In re Garnett, 141 U.S. 1 (1891)
U.S. Supreme CourtIn re Garnett, 141 U.S. 1 (1891)
In re Garnett
No. 10, Original
Argued March 9-10, 1891
Decided May 25, 1891
141 U.S. 1
The law of limited liability is part of the maritime law of the United States, and is in force upon navigable rivers above tide water, and applies to enrolled and licensed vessels exclusively engaged in commerce on such a river.
On the second of February, 1891, leave was granted to Mr. Walter Van Rensselaer Berry to file the petition of Garnett, Stubbs & Co. and several others for a writ of prohibition to prohibit the Judge of the District Court of the United States for the Eastern Division of the Southern District of Georgia from proceeding with a suit in admiralty in that court, in which John Lawton, owner of the steamer Katie, had libelled that vessel and summoned the petitioners as defendants. Leave was granted, and the petition was filed, to which was attached a copy of the libel.
It appeared that the Katie was a steamer engaged in the carrying trade between Augusta on the Savannah River and Savannah, on the same river, both in the Georgia; that in October, 1887, she received from the various petitioners,
and from various points along the river, cotton to be transported for each petitioner, and that while making the voyage, she took fire and some of the cotton was burned, and other bales were thrown overboard. The owners or consignees of the cotton which had been damaged or lost brought suits against Lawton, as a common carrier, to recover in each case its value. There were ten actions in all, and their aggregate claims were about sixteen thousand dollars.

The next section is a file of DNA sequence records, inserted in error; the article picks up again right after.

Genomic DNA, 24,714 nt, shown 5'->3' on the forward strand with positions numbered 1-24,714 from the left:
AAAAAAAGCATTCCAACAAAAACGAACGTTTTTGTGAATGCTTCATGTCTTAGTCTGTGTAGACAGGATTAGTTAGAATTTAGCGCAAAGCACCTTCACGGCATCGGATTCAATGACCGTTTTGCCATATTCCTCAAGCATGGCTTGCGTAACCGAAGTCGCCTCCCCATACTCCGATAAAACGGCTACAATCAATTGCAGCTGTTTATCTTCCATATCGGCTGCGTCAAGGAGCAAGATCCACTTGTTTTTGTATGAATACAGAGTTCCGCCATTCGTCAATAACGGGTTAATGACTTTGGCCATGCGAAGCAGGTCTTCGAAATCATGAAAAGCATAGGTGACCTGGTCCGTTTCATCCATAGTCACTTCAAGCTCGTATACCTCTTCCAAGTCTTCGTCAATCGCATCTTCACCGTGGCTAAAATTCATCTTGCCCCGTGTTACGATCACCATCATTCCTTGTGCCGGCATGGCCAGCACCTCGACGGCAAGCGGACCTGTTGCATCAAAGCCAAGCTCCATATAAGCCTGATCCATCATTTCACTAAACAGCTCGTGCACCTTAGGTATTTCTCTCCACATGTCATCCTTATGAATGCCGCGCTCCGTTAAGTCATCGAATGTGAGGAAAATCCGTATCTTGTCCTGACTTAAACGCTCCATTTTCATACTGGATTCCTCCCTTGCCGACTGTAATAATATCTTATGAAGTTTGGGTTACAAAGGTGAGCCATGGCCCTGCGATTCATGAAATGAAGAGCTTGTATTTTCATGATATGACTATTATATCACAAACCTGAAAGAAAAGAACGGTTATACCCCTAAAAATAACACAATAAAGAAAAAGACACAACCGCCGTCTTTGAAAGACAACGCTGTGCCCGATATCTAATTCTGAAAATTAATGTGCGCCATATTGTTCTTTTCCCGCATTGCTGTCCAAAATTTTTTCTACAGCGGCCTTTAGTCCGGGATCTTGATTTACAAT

Thereupon Lawton filed the libel in question, alleging, as st forth in the petition,
"that the amount sued for in said cases, and the loss and damage happening by means of or by reason of said fire exceeded the value of said steamboat and her freight on said voyage, and that said fire was not caused by any negligence of said libellant or of the master and crew of said steamboat, and that, under the Act of Congress approved March 3, 1851, as amended by the Act of Congress approved June 19, 1886, said libellant was not in any wise liable for said loss or damage; and claiming further, in the event of any liability, the benefit of the limitation provided in the third and fourth sections of said Act of March 3, 1851, a copy of said libel and its 'Exhibits' being hereunto annexed."
The petition further alleged
"That afterwards, to-wit, on the 8th day of March, 1888, an appraisement of said steamboat and freight was had, said steamboat being appraised at $3,300 and the freight at $196.75, making a total of $3,496.75, for which said sum the said John Lawton entered into the usual stipulation on May 4, 1889."
From the answer of the district judge, it appeared that the defendants in the admiralty suit had demurred to the libel and had moved to dismiss the same "because the fourth section of the Act of Congress approved June 19, 1886, is alleged to be unconstitutional," and that the court had overruled the demurrer and dismissed the motion, and ordered the cause to proceed.
This fourth section is as follows:
"Section 4. That section 4289 of the Revised Statutes be amended so as to read as follows:"
" Section 4289. The provisions of the seven preceding sections and of section eighteen of an act entitled 'An act to remove
certain burdens on the American merchant marine and to encourage the American foreign carrying trade, and other purposes,' approved June twenty-sixth, eighteen hundred and eighty-four, relating to the limitations of the liability of the owners of vessels, shall apply to all sea-going vessels, and also to all vessels used on lakes or rivers or in inland navigation, including canal boats, barges, and lighters."
24 Stat. 80, 81.